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Will Campervan Prices Go Down?

Peek into campervan price predictions & investment cost.

Gain insight into how Roameo predicts campervan prices to determine if now is a good time to buy.

By Annie Aladjova

You’ve waited out the pandemic, knowing you would be overpaying for a campervan if you bought when demand for campers surged. If you’ve dreamt of buying or building a campervan, is now a good time to invest? Or will prices go down further if you wait a little longer? You’ve been patient this long, after all.

A campervan is a big investment, and buying at the right time can save you thousands of dollars. To see how we at Roameo predict prices to react to market conditions, let’s break down the factors that go into determining the final cost of a campervan.


Campervan Cost Factor #1: Chassis 

Prediction: Prices will decline.

Reason: The chassis is the motor vehicle that the campervan conversion is built on, and is typically the largest cost factor. At the start of the pandemic, the auto industry was struggling to keep up with demand, and shortages of semiconductor chips meant long waits for new vehicles. The cargo van market was especially challenging, as Amazon purchased major allocations to expand their delivery fleet. In 2020, this shortage drove prices of used cargo vans up to the point where a used van could cost more than a new one.  

As of the last quarter, we are finally seeing manufacturing begin to catch up with demand, especially in the Sprinter market. Vans that were selling well over MSRP are now coming back down, and we are seeing more vehicles accumulating in lots. Our prediction is that vans will reach MSRP prices by the end of the year, and possibly sooner for Sprinters.


Campervan Cost Factor #2: Labor

Prediction: Prices will increase.

Reason: Skilled labor is needed to complete a high-end, professional campervan conversion. Finding and retaining labor for conversions has followed the trends in the broader labor market. With historically low unemployment rates and rising inflation, wages have been increasing drastically to hire and retain new talent. The growing work-from-home trend puts further pressure on hiring managers to pay more for roles that need to report to a warehouse.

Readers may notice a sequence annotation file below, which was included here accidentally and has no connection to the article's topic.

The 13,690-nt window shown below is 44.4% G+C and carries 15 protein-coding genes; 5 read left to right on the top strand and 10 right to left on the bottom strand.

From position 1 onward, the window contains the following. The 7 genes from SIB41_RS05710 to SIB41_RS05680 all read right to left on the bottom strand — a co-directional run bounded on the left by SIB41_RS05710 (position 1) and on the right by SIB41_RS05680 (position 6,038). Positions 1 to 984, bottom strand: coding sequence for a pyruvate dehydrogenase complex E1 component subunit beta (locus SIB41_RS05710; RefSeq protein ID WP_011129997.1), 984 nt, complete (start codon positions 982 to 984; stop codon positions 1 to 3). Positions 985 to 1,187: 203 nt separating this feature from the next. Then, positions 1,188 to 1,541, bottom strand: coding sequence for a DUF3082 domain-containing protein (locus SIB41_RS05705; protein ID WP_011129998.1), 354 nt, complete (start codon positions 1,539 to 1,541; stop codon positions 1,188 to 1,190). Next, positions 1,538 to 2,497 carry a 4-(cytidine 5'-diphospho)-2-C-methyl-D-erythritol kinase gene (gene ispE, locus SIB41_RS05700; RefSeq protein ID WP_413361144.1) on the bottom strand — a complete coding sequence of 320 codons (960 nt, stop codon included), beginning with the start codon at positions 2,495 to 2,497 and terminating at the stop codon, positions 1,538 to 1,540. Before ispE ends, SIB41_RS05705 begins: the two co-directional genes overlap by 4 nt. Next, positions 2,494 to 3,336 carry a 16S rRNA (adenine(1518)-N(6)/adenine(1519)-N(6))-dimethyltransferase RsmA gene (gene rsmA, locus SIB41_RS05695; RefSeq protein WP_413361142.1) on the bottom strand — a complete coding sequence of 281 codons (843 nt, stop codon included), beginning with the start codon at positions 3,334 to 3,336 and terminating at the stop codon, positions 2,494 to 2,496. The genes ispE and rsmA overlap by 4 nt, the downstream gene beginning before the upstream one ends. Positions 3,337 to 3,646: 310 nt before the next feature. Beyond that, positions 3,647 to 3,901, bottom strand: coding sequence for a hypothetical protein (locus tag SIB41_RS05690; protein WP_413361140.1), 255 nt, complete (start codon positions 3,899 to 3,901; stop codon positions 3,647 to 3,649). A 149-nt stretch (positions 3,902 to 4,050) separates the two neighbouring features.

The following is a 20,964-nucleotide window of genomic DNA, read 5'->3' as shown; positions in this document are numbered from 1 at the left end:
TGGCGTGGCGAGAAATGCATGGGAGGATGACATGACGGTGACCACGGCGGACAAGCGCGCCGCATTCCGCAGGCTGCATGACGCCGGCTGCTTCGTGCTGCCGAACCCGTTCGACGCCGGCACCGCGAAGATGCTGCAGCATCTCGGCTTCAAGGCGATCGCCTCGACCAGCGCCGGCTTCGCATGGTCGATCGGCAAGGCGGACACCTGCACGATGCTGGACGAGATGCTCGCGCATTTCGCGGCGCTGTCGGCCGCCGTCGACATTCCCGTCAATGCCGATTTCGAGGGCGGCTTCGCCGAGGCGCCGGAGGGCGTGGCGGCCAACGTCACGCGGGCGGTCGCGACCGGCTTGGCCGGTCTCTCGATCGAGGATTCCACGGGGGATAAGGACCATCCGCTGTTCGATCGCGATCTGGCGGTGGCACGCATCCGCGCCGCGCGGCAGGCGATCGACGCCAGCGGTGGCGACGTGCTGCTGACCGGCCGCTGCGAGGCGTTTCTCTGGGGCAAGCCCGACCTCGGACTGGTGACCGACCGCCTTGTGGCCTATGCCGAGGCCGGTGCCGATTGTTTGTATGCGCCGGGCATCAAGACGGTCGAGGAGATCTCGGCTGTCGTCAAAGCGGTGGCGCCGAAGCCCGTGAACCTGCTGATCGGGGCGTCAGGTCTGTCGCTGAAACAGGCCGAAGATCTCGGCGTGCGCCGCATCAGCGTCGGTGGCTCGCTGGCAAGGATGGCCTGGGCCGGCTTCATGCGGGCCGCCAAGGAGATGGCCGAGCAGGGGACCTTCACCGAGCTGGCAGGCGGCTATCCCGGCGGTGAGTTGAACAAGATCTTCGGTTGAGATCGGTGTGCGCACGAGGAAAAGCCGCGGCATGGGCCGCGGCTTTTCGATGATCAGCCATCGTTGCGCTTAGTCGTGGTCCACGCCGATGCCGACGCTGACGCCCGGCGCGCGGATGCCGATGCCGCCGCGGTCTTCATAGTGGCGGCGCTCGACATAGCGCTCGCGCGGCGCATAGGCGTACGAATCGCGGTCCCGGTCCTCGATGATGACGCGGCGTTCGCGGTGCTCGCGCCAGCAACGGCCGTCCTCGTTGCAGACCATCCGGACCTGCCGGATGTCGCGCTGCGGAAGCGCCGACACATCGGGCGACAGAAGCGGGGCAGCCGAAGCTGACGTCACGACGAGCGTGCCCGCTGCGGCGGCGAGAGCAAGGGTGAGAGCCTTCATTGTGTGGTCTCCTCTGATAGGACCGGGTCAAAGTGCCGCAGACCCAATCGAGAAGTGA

I predict the demand for these skills will remain high well into the future, and we won’t see stabilization until there has been enough labor trained from other sectors to increase the supply–which may take years.


Campervan Cost Factor #3: Van Build Parts, Appliances, & Other Gear

Prediction: Prices will stay the same or increase. 

Reason: Roughly half the price of a conversion goes into the parts, appliances, and amenities you decide to include in your build. While we are seeing lead times start to stabilize for most components, inflation is still putting upward pressure on prices. The price of wood, for example, had skyrocketed during the pandemic, but is currently back to its pre-COVID levels. As conversions are in direct competition with home builds for wood–and we are still in a massive housing deficit–we don’t predict wood or appliance prices to drop any lower than they are now.


Campervan Cost Factor #4: Interest Rates

Prediction: Prices will increase.

Reason: While not directly a part of a campervan build, interest rates can comprise over 30% of your monthly payments (unless you are purchasing in all cash). We have already seen four rate increases this year, and according to Fed Chair Jerome Powell, we can expect another 1.35% increase by the end of 2023. While it may not seem like much, on a $60,000 seven-year loan, that increase means an extra $3,300 of interest payments.



Cost Trends for Used Campervans

Prediction: Prices will decrease.

Reason: The #VanLife trend has exploded since the pandemic started and the ability to work remotely became the norm, but surely not everyone that bought a campervan is utilizing it as much as they anticipated. In 2021, Outdoorsy boasted over 40,000 rental listings, which leads us to believe some of these owners will decide it is easier to sell than to keep renting. While buying used from an individual rather than a manufacturer or dealer comes with risks, it is certainly one way to save big on cost. This can be especially enticing if you are handy and can troubleshoot issues that come up with the build.


The Verdict

If you are looking for a used vehicle purchased from an individual, you will likely benefit from waiting to get the best price. If you are a cash buyer looking to build on a more expensive new chassis like a Sprinter, you would also likely benefit from waiting until closer to the end of the year. In all other scenarios, we anticipate that waiting will mean a higher overall price tag, so consider making moves to purchase your dream campervan now.

Curious to see how much your dream conversion will cost? Checkout our free Van Build Calculator tool!

Aren’t ready to commit to Van Life? Take some Van Moments in our luxury rentals, now booking in Denver, Las Vegas, and Chicago.